Quick access: Google tests using phones to log into accounts on other devices

Entering a lengthy password to access your Google account on a computer may become of a thing of the past if you have your phone nearby.
Written by Kevin Tofel, Contributor
Google phone to authenticate.jpg

Google has long tried to remove every barrier possible to get you connected with information as quickly as it can, and it may have a new trick up its sleeve: Instead of typing your Google account password on a computer, tablet or other device, you might be able to simply use your phone to authenticate.

Reddit user Rohit Paul was invited to test the feature, which still requires some user input.

As noted by Android Police, once Paul's phone was enrolled to be used for sign-in purposes, he simply had to enter his Gmail address on his handset to log into Google on a nearby computer.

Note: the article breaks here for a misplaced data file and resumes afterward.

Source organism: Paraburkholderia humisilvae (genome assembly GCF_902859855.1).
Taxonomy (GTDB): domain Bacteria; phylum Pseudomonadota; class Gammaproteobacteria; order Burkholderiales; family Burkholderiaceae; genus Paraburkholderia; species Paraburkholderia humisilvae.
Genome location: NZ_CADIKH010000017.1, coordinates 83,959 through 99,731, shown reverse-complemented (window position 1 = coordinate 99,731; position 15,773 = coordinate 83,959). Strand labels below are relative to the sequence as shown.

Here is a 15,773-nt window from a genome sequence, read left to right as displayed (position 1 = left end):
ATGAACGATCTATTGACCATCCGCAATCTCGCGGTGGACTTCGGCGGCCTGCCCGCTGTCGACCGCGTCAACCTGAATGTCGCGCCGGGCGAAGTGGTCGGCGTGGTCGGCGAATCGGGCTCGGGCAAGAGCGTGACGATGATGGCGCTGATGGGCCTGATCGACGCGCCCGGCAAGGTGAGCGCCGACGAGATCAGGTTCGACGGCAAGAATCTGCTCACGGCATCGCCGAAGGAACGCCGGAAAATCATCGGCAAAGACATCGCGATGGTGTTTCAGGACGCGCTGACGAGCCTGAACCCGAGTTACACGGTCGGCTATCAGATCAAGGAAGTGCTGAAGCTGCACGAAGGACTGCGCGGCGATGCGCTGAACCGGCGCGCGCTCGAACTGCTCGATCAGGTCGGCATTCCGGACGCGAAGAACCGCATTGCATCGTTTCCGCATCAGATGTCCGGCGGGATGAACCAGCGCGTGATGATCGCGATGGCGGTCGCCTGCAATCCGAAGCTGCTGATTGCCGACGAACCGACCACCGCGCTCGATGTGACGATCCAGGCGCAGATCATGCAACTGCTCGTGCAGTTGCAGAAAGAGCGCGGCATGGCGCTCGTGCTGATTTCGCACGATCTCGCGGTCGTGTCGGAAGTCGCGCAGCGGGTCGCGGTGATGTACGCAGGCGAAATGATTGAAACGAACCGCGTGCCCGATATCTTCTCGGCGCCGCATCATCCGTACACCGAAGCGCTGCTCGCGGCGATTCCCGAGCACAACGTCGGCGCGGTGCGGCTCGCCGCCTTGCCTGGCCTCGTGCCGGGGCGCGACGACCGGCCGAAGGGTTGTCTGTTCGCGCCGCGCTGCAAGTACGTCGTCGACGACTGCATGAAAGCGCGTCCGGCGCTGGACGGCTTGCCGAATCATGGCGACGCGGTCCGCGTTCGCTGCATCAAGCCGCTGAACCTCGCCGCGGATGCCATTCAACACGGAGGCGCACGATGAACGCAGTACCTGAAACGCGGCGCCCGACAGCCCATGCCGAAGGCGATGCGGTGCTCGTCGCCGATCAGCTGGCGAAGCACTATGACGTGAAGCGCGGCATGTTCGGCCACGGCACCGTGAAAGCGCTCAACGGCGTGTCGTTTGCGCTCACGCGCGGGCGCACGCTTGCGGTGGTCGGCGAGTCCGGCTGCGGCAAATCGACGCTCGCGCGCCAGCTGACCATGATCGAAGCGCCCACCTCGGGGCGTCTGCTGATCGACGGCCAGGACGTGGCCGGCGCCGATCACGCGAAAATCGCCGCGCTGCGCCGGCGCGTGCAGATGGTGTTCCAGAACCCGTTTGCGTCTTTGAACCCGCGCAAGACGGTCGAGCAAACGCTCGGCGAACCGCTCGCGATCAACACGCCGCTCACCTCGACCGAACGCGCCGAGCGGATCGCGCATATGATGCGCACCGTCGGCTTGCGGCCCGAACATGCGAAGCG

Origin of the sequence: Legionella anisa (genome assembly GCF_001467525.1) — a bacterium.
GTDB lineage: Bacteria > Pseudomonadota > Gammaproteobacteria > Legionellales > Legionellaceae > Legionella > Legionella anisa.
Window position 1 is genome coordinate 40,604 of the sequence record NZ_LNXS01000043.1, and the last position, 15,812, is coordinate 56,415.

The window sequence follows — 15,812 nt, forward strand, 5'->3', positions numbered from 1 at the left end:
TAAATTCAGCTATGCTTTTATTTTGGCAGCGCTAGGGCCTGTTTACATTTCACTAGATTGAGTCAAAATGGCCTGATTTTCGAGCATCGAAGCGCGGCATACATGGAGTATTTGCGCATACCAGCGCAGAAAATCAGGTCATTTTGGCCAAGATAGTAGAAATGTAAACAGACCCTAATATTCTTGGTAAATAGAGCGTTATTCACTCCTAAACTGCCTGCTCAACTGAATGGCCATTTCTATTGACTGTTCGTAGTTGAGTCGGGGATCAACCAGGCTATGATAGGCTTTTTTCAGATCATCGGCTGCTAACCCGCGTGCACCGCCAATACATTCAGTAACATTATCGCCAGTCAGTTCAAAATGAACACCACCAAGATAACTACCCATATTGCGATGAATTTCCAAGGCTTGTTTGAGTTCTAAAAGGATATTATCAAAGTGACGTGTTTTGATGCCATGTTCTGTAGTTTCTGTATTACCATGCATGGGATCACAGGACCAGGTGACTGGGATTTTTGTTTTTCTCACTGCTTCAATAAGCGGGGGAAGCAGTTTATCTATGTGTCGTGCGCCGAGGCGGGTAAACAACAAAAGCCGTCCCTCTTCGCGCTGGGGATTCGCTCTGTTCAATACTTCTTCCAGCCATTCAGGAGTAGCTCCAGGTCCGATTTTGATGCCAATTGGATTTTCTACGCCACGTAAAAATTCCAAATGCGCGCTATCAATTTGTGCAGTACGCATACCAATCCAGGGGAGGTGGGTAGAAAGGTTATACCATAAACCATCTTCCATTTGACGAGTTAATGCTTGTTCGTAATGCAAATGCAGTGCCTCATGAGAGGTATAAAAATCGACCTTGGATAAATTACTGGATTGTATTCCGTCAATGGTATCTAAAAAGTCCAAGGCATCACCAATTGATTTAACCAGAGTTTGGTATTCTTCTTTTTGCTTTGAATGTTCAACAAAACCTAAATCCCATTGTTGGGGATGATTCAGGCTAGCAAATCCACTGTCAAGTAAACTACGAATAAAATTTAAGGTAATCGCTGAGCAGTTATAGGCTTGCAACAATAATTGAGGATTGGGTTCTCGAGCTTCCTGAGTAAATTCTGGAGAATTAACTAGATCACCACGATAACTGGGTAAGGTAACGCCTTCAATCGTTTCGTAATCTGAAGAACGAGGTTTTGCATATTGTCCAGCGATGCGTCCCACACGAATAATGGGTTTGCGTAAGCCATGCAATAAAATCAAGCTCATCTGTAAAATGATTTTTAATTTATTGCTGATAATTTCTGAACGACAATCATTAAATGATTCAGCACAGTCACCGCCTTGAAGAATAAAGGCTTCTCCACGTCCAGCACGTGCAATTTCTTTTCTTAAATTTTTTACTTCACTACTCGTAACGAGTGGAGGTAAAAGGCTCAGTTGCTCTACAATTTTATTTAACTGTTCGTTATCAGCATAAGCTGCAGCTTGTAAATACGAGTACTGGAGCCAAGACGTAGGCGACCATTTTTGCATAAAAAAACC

While that process won't be faster for everyone, those who have lengthy Google account passwords would benefit since they have fewer characters to type.

Of course, if you lose your phone or no longer want to use it for signing into a Google account on another device, you can still use a traditional sign-in process.

Since Google hasn't announced the feature, the details on how this works are still unknown. I'm wondering if it's solely web-based - similar to the awesome Star Wars lightsaber Chrome experiment - or uses some audio technology between the phone and other device.

Google uses ultrasonic sound frequencies to allow guests to pair with a Chromecast, for example.

Google also leans on Bluetooth for similar functionality: Using SmartLock, I can unlock a Chromebook or Android phone simply by having a trusted Bluetooth device, such as an Android Wear watch, nearby.

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